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merkel, she wants to stick to the deal. she called it part of a mosaic. people are asking how much they really disagree. boris: i mean, i think that merkel and macron are trying to play it in a way where it looks like trump can have a say but still there is a development in their direction. iran and the nuclear deal was a big item also during the primary campaign, the election campaign, it is one of his big promises and he wants to stand firm on that policy item. that is something that merkel and macron have realized they have to offer, away out that is face-saving. brent: that's true, he does not want to lose face on a new these issues, and that includes nato and the defense spending of u.s. allies. that is the first point he brought up in the press conference today. what do you make of the comments we heard? it comes on a day that germany announced it is still not spending 2% of its gdp on defense.
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boris: yeah, but at the same time announcing that it will and is moving towards that goal. there is a discussion going on in germany and europe where politicians seem to have realized that security policy might be a way of holding the eu together. there is still a deep schism between the north and south of the eu. the eurozone prices isn't really over yet. -- crisis is it really over yet. some say that security policy and a common defense policy could be a way of forging european integration. brent: it's a very good point. also today, trump blaming europe and germany for the american trade deficit. take a listen to what merkel had to say to that. >> i'm just wondering if you have been given any assurances at the european -- that the european union will be exempt from steel and aluminum tariffs on tuesday, the may 1 deadline. did president trump tell you what he may or may not do? thank you. chancellor merkel: the president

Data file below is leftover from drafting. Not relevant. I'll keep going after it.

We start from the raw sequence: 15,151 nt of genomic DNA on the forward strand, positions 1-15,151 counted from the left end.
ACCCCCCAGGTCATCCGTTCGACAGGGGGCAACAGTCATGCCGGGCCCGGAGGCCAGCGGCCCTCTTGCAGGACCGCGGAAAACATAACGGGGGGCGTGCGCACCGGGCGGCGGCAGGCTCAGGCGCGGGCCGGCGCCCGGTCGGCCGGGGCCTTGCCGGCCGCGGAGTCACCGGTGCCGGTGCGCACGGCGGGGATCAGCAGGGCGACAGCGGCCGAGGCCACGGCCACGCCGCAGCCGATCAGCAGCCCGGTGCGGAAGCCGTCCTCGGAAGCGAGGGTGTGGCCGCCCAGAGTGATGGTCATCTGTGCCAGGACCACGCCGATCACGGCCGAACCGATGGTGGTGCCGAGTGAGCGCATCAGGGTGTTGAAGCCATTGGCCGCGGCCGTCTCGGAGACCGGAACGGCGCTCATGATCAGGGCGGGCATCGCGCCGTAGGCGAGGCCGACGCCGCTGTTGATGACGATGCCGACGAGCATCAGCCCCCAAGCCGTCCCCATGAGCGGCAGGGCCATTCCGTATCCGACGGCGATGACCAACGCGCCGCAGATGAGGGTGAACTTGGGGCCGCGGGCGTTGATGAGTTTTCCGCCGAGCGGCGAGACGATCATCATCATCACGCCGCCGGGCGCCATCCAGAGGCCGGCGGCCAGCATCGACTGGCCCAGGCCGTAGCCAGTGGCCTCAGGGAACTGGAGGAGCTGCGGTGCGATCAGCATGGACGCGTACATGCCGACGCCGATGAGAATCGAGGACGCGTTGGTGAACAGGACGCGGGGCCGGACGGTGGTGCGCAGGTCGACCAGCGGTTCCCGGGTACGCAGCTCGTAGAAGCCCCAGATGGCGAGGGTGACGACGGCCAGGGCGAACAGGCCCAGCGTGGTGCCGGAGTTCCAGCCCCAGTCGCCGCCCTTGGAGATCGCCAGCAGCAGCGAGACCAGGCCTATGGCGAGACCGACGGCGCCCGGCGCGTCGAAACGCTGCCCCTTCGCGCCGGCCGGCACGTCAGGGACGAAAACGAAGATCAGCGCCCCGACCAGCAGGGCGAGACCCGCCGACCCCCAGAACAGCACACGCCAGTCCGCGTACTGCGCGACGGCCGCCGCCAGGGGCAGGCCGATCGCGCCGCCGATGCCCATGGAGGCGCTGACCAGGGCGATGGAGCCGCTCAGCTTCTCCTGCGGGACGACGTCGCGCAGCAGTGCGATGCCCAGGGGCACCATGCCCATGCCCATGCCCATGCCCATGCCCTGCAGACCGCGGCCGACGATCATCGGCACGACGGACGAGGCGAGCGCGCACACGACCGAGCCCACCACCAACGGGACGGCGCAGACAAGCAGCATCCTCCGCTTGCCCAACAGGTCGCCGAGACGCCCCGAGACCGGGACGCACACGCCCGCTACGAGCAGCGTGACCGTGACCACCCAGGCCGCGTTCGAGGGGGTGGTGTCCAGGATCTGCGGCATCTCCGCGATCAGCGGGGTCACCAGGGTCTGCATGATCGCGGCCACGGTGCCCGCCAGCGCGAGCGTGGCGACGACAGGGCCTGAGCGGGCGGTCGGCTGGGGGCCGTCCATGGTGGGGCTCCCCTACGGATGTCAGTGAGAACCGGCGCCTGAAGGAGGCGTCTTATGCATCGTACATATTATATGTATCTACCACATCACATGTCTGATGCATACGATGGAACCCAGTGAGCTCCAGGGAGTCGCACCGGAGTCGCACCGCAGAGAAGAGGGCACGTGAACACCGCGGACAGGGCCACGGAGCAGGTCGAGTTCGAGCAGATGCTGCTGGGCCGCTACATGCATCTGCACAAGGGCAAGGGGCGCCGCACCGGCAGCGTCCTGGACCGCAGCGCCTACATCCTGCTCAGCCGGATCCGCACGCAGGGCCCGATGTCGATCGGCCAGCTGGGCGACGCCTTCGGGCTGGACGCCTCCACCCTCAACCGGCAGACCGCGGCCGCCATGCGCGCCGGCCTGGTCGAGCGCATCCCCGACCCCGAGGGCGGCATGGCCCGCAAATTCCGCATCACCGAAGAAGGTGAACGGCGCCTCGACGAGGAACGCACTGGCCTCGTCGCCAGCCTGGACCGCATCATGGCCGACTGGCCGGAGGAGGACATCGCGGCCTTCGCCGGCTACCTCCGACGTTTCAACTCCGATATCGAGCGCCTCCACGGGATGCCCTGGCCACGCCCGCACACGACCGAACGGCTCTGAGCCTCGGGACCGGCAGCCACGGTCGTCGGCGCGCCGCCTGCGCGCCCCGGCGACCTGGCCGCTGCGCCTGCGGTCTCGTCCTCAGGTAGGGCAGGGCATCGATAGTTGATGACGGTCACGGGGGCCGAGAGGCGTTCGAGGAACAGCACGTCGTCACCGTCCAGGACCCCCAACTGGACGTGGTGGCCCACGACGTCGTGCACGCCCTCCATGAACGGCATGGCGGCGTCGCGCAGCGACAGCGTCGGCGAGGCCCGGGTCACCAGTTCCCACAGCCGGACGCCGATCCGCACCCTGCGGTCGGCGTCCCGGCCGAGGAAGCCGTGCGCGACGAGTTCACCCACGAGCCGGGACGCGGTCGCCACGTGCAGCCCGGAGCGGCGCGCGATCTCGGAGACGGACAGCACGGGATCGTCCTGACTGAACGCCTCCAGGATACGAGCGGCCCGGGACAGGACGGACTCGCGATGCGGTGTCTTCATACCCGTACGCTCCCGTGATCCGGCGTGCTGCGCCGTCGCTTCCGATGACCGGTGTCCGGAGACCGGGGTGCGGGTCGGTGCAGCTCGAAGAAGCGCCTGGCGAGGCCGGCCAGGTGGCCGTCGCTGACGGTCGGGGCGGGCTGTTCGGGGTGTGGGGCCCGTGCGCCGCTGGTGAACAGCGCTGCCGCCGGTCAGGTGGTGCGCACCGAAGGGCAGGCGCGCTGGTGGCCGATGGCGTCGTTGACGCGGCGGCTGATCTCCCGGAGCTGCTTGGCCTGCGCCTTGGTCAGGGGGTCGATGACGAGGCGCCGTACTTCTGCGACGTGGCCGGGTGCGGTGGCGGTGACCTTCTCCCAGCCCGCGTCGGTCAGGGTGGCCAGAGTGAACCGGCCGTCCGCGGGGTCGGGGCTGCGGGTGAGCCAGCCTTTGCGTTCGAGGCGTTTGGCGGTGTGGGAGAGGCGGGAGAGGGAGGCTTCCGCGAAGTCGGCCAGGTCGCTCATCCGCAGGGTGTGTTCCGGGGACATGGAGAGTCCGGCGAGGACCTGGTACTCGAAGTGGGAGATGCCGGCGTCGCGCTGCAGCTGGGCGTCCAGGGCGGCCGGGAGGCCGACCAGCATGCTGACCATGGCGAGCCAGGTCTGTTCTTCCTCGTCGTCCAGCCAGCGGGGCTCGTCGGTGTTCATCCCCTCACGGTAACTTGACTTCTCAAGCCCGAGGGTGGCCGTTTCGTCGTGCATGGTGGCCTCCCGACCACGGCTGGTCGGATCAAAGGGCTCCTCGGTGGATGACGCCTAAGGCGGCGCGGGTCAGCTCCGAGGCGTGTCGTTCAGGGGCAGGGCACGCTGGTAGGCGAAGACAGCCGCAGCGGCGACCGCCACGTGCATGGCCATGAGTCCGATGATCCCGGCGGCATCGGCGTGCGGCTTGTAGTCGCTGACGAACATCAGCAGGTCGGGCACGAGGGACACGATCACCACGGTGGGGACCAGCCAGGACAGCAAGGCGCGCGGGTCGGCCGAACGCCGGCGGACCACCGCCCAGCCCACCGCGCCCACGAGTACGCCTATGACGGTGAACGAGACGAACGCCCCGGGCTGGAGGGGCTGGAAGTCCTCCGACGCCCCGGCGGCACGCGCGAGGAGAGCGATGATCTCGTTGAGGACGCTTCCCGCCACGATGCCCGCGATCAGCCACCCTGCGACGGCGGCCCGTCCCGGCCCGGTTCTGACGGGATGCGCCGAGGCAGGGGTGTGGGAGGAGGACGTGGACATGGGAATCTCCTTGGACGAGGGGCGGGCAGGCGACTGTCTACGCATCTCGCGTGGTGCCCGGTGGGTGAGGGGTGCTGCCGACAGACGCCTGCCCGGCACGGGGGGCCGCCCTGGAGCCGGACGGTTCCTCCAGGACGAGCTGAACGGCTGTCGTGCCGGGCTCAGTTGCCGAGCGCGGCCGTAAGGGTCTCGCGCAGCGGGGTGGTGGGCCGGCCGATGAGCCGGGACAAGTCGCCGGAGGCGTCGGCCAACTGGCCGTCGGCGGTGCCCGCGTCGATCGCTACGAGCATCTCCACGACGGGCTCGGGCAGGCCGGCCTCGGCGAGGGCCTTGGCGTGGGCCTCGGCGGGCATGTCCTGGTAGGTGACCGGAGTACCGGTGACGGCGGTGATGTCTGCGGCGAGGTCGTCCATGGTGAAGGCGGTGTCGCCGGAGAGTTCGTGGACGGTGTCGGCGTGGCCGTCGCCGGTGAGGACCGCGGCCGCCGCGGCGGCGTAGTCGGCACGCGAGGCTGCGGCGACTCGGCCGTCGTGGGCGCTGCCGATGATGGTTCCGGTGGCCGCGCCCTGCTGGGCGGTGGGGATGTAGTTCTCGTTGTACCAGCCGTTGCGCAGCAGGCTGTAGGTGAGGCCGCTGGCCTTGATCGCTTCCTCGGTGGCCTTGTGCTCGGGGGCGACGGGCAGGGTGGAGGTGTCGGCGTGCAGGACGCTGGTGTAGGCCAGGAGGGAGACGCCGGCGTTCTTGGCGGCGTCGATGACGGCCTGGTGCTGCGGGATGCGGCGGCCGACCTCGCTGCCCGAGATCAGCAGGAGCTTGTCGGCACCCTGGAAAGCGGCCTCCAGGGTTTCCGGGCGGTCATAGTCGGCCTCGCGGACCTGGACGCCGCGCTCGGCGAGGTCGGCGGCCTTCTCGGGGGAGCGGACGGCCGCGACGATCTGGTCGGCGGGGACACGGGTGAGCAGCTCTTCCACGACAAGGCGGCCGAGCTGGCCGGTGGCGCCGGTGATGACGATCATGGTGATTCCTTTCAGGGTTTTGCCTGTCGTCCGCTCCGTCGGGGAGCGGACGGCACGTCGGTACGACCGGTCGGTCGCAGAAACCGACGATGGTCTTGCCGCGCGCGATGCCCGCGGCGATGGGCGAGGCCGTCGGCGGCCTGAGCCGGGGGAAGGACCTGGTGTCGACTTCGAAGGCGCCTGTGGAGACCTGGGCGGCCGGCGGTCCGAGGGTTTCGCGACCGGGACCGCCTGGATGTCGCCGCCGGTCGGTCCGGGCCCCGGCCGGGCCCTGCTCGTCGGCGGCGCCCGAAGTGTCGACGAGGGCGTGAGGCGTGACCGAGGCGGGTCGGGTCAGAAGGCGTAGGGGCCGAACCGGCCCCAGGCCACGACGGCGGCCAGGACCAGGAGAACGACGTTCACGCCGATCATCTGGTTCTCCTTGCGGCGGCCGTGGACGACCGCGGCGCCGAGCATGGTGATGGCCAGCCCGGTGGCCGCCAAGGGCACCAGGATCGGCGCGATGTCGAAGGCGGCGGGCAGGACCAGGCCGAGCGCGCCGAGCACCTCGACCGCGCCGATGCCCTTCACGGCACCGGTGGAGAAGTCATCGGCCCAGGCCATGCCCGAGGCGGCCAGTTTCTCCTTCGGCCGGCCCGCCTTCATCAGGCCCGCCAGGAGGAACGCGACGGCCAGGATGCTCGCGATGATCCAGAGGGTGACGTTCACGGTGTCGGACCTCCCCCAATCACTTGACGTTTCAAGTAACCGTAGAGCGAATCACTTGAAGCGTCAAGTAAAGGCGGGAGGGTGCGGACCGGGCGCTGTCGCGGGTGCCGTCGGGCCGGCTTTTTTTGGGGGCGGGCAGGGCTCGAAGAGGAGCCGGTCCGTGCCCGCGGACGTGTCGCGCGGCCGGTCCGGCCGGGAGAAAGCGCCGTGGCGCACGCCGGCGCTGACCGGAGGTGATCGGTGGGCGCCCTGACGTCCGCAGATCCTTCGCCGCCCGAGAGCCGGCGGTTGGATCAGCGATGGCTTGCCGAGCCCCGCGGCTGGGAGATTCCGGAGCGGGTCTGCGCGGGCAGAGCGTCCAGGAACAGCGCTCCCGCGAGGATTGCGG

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will decide. that is very clear. we had an exchange of views on the current state of affairs of the negotiations, and the respective assessments on where we stand on this, and the decision lies with the president. brent: the decision lies with the president. clare, what does the u.s. president want from merkel? clare: there you go, you see her walking away with from what has been ultimately a whole week of european charm offensive with merkel at the end trying to seal the deal. kind of anti-handed without a serious promise from trump that he is going to give a permanent exception or temporary exemption to the european union on steel and aluminum tariffs that were announced in march. for trump, what he says is he wants to see a fair deal, working towards an arrangement that is reciprocal commercial where he sees that both germany and the united states are being treated equally in any kind of arrangement.
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ultimately at the heart of his political philosophy is the idea that he really wants to lower the u.s. trade deficit with other major countries, and that will have been a major part of discussions with merkel during their meeting. brent: this notion of reciprocity, we hear a time and time again. everything is a transaction and everything is quantifiable. we heard today merkel used that word as well, reciprocity. is he getting what he wants? is he getting a shift by germany and europe to where he wants them to be? boris: at least rhetorically. it is strategically wise to suggest we are using your vocabulary, using your terminology. we are also pointing out that there are long-term and long-standing connections between germany and the u.s. there is an impact that germany might have on the elections where people who are identified with germany in the u.s. -- what merkel did perhaps more than macron was to take some of the